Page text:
© 2023 St. Louis Public Radio
Play Live Radio
Next Up:
0:00 0:00
Available On Air Stations

Blunt, Obama issue statements lamenting loss of life in Joplin

This article first appeared in the St. Louis Beacon, May 23, 2011 - President Barack Obama and U.S. Sen. Roy Blunt, R-Mo., quickly issued statements of condolences and concern, in the wake of Sunday night's tornado in Joplinthat is believed to have killed at least 24 people.

Blunt previously had been the congressman for southwest Missouri, including Joplin. "Our thoughts and prayers go out to the families impacted by this devastating tornado in Joplin," he said. "While local officials are still assessing the full extent of the damages, I am deeply saddened by the tragic reports of loss of life and extensive destruction resulting from this storm. My staff and I will continue to monitor this situation closely, and I urge everyone to proceed safely and use extra precautions in the region."

Said Obama: "Michelle and I send our deepest condolences to the families of all those who lost their lives in the tornadoes and severe weather that struck Joplin, Missouri as well as communities across the Midwest today. We commend the heroic efforts by those who have responded and who are working to help their friends and neighbors at this very difficult time. At my direction, FEMA is working with the affected areas' state and local officials to support response and recovery efforts, and the federal government stands ready to help our fellow Americans as needed."

Gov. Jay Nixon already has dispatched the Missouri National Guardto Joplin.

According to his staff:

"The governor has declared a state of emergency in Missouri and activated the state Emergency Operations Center. State and local law enforcement agencies, including fire mutual aid, are coordinating search and rescue and recovery operations. The Missouri State Highway Patrol also is deploying troopers from other regions to support local officers in southern Missouri. Specialized emergency response teams, including Missouri's Disaster Medical Assistance Team 1 (MO-1 DMAT) are deploying to the area to provide aid and assistance.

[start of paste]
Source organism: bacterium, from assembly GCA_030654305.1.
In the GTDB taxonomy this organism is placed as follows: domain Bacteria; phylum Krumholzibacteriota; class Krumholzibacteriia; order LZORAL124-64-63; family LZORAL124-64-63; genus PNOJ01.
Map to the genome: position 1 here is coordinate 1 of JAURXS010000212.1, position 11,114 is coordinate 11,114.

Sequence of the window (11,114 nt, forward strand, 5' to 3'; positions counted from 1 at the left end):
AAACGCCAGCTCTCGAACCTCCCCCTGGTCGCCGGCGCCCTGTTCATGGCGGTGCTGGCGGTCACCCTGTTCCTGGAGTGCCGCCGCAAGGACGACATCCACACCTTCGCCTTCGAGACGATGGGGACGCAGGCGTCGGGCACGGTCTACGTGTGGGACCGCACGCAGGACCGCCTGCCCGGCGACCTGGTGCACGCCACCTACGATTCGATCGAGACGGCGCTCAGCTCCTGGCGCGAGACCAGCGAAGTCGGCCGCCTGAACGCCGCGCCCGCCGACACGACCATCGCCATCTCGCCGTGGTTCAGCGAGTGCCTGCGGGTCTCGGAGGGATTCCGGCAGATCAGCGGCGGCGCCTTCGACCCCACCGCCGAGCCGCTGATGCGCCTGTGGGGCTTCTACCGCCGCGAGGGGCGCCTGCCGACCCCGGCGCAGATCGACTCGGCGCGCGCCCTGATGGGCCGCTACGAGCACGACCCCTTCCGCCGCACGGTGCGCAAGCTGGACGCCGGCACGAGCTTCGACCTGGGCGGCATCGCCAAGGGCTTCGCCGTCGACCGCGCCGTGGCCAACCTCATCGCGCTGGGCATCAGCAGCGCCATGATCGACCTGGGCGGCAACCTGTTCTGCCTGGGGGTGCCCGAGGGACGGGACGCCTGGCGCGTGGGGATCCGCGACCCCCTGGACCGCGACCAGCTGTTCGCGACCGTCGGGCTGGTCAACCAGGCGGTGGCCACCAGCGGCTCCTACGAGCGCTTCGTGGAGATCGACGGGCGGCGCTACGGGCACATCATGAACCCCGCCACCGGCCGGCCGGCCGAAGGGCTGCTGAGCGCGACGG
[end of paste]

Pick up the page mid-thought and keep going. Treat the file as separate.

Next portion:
"These storms have caused extensive damage across Missouri, and they continue to pose significant risk to lives and property," Nixon said. "As a state, we are deploying every agency and resource available to keep Missouri families safe, search for the missing, provide emergency medical care, and begin to recover. I have ordered the Missouri National Guard to deploy Citizen-Soldiers and assets to support local law enforcement agencies with emergency coordination and recovery, and other state assets have been mobilized to provide emergency support as well. I urge Missourians to keep a close eye on the latest weather information and to follow the instructions and warnings of emergency personnel as these deadly storms continue to move through our state."

This morning, U.S. Sen. Claire McCaskill, D-Mo., and U.S. Rep. Todd Akin, R-Town and Country, also issued statements of sorrow.

Wrote McCaskill:

"My heart goes out to the families, friends, and neighbors who lost loved ones in this horrific tornado. Everyone affected will be kept close to our hearts and in our prayers. This catastrophe has destroyed homes, schools, and even a hospital that we will work together to rebuild. We are already working to make sure that Joplin will have every resource of the federal government available to those impacted by this storm."

Akin's statement said, "The devastation brought by Sunday's tornado to Joplin is hard to comprehend. The courage of first responders and the compassion of neighbors assisting neighbors in the face of this historic storm damage is humbling. My thoughts and prayers are with the families affected by this horrible tragedy." 

Jo Mannies has been covering Missouri politics and government for almost four decades, much of that time as a reporter and columnist at the St. Louis Post-Dispatch. She was the first woman to cover St. Louis City Hall, was the newspaper’s second woman sportswriter in its history, and spent four years in the Post-Dispatch Washington Bureau. She joined the St. Louis Beacon in 2009. She has won several local, regional and national awards, and has covered every president since Jimmy Carter. She scared fellow first-graders in the late 1950s when she showed them how close Alaska was to Russia and met Richard M. Nixon when she was in high school. She graduated from Valparaiso University in northwest Indiana, and was the daughter of a high school basketball coach. She is married and has two grown children, both lawyers. She’s a history and movie buff, cultivates a massive flower garden, and bakes banana bread regularly for her colleagues.